Fast forward to 2006.

The Election's in Israel are over.

Iran is actively building nuclear weapons. They have already told the world of their intentions. Iran WILL seek to DESTROY the State of Israel. Make no mistake about their intentions.

I remember June of 1981, like yesterday. The feelings of bewilderment, confusion at what I was reading in the newspapers, watching on the evening news.....

No longer.

History is about to repeat itself in the Mid-East.

This time the stakes are higher.

When you wake up one morning, a similiar situation will be front and center, (IRAN) like June 1981 was for me.

Think much has changed?

We will see shortly.

I just hope Bob Dylan can reach out and touch a kid, the way his music explained it to me in 1983.

How will the "socially aware" teenager, process this information in 2006?

May Prime Minister Ehud Olmert of Israel, have the strength and courage, of Menachen Begin.

"If I have a choice of being popular and dead, or unpopular and alive," Mr. Sharon told fellow cabinet members, "I choose being alive and unpopular."

Processing Life's Lessons -- one nuclear reactor bombing at a time.

2 Comments:

Blogger Andy said...

To My Readers: (from andy)

I neglected one exception to the "world condemnation" against Israel.

My apologies to the "Wall Street Journal." Here is a piece of their Editorial page from June 9, 1981.

"There was at least one exception to the media's chorus of denunciation. Under the headline "Mourning the Bomb," The Wall Street Journal's lead editorial began: "An atom bomb for Iraq, we have learned in the past 24 hours, has become the latest great cause celebre of world opiniondom. Various governments, including our own, and a lot of pundits have been busily condemning Israel's raid on Iraq's nuclear reactor. Our own reaction is that it's nice to know that in Israel we have at least one nation left that still lives in the world of reality." The editorial added: "Of course Iraq was building a bomb," and "of course, given the Iraqi reputation for political nuttiness reaffirmed again in its starting a war with Iran, its atom bomb would also have been a danger to all its neighbors. We all ought to get together and send the Israelis a vote of thanks."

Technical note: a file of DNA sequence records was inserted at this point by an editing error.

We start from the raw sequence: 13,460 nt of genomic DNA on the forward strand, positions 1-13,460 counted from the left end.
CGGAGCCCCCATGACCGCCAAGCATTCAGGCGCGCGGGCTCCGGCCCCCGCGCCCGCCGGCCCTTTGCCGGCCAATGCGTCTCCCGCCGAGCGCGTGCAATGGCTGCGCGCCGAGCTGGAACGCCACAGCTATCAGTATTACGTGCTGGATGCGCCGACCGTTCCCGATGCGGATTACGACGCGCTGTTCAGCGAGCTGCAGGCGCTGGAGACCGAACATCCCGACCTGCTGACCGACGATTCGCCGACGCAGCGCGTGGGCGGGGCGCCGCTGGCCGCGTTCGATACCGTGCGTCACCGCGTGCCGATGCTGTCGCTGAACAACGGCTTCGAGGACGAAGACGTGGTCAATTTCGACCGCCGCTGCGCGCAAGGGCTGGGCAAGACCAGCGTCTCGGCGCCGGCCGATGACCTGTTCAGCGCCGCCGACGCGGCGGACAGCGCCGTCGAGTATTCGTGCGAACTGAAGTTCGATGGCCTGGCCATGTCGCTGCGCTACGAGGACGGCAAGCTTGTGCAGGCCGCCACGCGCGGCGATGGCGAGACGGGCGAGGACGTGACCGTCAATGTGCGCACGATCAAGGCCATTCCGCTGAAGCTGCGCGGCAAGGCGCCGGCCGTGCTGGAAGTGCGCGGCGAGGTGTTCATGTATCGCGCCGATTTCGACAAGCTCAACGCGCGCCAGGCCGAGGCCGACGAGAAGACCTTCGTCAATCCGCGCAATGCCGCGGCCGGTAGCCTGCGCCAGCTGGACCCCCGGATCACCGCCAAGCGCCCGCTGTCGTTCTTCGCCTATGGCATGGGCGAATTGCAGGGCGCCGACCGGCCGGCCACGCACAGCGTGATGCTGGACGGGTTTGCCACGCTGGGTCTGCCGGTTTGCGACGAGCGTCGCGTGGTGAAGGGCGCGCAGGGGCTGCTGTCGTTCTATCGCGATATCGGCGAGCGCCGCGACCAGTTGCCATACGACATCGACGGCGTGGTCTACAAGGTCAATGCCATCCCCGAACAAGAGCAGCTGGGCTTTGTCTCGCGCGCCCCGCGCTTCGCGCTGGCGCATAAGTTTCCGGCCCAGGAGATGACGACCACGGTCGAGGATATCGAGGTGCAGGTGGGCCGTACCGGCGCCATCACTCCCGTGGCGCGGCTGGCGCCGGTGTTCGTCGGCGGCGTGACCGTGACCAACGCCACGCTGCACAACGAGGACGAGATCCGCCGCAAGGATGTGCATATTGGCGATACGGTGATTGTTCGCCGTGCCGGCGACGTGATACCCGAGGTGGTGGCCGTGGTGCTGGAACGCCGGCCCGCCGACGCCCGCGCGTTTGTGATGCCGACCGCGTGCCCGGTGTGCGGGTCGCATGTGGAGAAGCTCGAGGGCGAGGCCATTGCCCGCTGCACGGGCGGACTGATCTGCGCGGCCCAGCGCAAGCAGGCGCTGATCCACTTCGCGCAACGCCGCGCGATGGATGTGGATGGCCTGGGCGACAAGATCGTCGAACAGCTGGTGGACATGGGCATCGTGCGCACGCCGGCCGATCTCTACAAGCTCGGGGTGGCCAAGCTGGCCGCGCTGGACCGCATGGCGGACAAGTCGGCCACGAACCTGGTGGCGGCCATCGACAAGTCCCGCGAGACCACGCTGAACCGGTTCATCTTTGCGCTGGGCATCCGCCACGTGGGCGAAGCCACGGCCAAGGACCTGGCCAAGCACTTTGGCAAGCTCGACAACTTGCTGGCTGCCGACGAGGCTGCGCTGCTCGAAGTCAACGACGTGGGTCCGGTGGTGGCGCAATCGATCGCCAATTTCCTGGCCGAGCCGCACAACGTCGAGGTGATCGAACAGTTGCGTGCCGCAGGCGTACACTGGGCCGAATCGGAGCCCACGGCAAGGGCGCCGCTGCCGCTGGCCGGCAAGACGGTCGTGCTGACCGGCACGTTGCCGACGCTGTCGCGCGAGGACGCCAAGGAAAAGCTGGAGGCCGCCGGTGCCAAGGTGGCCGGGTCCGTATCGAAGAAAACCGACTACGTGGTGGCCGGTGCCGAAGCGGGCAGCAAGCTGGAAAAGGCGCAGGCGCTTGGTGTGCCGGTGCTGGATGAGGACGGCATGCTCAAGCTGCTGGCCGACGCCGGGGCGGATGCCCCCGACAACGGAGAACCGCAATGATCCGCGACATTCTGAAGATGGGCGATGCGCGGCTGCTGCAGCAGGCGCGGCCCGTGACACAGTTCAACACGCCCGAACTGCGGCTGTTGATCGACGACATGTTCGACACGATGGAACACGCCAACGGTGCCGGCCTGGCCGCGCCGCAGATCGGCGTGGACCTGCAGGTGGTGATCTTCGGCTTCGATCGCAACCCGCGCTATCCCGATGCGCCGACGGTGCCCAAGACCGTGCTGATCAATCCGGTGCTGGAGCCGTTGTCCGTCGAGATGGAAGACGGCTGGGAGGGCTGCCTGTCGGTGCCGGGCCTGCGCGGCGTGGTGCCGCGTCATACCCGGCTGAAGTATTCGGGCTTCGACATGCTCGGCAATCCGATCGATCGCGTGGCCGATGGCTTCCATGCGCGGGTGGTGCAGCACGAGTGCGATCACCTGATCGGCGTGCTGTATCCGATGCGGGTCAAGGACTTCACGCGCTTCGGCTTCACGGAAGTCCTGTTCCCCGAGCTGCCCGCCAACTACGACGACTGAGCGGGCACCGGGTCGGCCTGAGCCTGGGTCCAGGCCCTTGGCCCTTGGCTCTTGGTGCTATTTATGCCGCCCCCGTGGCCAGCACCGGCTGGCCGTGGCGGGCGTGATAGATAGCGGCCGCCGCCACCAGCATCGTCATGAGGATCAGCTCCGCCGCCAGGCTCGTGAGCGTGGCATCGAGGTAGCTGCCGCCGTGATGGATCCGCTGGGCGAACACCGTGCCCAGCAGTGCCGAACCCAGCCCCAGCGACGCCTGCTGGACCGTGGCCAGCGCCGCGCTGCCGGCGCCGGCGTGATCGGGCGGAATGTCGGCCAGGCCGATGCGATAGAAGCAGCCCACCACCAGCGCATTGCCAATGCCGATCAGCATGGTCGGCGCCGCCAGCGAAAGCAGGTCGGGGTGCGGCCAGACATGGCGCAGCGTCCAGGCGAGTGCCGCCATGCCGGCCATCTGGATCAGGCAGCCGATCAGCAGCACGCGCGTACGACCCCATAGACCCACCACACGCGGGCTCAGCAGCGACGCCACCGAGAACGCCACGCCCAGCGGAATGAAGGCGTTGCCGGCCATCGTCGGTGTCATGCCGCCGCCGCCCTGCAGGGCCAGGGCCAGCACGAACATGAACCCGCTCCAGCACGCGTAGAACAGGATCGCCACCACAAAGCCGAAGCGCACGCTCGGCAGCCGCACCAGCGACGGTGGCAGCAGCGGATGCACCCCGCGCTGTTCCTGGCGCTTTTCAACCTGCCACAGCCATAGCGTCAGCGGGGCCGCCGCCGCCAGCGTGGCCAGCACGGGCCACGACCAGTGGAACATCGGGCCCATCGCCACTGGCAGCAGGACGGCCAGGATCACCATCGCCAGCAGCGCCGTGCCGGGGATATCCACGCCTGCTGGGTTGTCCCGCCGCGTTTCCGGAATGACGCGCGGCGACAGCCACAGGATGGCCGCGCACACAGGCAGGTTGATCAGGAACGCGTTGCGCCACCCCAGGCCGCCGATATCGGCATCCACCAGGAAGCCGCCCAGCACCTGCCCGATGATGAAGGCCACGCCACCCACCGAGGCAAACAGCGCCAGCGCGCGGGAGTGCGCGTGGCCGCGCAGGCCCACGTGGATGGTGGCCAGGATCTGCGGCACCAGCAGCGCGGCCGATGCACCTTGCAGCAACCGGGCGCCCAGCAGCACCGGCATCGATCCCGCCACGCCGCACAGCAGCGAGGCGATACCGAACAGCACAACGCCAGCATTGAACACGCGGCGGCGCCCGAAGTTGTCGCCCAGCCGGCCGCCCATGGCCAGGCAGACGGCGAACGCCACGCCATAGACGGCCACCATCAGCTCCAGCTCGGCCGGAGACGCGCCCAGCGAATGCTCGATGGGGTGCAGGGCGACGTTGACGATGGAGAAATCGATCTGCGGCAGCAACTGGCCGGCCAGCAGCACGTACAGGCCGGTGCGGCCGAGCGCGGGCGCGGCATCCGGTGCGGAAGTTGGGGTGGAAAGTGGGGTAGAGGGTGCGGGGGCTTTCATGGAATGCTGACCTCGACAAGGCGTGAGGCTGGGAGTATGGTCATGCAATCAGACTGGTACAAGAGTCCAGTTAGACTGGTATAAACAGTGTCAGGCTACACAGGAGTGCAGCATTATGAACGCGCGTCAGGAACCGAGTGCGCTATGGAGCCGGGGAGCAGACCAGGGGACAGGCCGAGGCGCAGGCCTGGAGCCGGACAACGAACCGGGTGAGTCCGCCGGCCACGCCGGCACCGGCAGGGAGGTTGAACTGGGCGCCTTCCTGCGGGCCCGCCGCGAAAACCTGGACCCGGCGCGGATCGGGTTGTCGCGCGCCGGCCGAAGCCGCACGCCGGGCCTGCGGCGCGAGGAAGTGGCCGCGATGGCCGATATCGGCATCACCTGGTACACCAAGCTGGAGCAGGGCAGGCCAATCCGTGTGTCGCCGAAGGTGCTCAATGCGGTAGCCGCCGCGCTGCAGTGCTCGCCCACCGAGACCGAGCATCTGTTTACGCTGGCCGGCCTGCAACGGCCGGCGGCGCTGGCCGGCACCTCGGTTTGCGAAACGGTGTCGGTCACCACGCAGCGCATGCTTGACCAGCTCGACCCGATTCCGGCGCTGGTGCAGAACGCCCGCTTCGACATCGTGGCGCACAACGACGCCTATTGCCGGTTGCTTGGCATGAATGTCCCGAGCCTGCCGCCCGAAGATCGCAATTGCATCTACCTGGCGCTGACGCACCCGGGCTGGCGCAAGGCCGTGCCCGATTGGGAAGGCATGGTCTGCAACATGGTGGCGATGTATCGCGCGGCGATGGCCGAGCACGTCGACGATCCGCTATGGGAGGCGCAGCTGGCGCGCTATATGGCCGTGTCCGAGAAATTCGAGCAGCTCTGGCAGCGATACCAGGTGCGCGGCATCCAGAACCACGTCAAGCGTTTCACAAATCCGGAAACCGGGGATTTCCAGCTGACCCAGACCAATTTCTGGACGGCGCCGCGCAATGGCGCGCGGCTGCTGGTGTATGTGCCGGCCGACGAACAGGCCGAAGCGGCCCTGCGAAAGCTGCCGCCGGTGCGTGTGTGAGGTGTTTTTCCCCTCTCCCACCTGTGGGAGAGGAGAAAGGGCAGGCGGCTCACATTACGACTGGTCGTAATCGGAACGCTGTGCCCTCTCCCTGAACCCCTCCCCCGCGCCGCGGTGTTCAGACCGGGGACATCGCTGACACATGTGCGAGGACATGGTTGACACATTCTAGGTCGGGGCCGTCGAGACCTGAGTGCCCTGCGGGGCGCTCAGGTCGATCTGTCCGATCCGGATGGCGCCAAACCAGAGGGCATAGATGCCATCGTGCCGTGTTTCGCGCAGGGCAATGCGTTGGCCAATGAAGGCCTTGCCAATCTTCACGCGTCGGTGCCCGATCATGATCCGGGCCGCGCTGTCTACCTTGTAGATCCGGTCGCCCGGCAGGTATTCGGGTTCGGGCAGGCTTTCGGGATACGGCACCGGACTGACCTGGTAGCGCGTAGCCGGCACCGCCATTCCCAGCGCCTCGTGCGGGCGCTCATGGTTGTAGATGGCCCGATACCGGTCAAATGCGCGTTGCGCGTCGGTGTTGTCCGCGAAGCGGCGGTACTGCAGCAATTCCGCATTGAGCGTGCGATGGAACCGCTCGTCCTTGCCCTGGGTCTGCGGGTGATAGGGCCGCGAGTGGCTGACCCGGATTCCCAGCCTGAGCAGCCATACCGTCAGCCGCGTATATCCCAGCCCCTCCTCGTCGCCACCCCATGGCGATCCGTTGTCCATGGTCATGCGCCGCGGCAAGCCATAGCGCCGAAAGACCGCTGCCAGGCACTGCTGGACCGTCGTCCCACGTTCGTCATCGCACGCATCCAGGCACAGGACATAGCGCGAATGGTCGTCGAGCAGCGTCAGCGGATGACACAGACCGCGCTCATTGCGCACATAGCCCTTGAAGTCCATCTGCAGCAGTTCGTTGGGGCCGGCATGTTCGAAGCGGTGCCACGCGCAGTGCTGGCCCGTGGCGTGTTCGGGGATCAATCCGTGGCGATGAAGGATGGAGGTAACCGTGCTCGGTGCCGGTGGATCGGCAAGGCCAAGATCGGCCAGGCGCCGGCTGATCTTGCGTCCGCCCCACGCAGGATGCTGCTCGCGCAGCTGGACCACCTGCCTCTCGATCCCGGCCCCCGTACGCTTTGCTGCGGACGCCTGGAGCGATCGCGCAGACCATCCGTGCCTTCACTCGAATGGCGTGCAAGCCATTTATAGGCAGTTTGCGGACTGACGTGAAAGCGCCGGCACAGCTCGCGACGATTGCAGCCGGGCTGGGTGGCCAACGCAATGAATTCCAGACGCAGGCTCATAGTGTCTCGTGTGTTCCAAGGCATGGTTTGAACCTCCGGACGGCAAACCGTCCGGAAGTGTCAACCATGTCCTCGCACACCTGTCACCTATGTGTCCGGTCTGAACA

10:54 AM  
Anonymous Anonymous said...

True-up. I'm with you.

Unfortunately I think the outlook for the world right now is a bit bleak. an article this past weekend's New York Times slammed me with some reality on anti-Semitism in France. It wasn't actually that it was France, but illustrated the utter lack of any common ground of reality or fact from which to architect any proper solution.

Unfortunately security fences seem to be the best logic. Israel will never win politically and will have to "settle" for security. Now I fear, more than ever, that the US is as isolated as Israel, from a political perspective and from the perspective of focused hatred. Granted, Bush is primarily to blame, but on the other hand there is no contention point to recognize or resolve. Have the "insurgents" made a case for withdrawal for peace? Of course not, their killing just to kill.

The US invasion of Iraq was really a self-fulfilling prophecy for the Arab world. Even when Bush was making his case for invasion, I agreed on invasion but for different reasons and with a different outcome; take-out Sadam, install secular military and get out. Now the US in a quagmire that has no solution.

The bottom line is that the world is feed propaganda from all sides and everyone eats it up, whether French, Russian, Chinese or Mid-Western American. Now we have viewpoints and hatred based upon lies and we're all paying the price.

Oh, and another thing. I watched Charlie Rose interview Syria's al-Asad and finally just had to turn-off the TV. Asked to comment about President Mahmoud Ahmadinejad's (Iran) comments that the Holocaust never happened, this western education man, with a straight face, couldn't answer with the truth. He questioned the accuracy of 6 million and reiterated that there were more Russians killed on WWII. If we cannot get them to admit truths, how are we to manage diplomatically. Ironically I don't think Asad is actually in control of Syria any way. Perhaps we're not to concern ourselves with others think.

What's to be done?

11:38 AM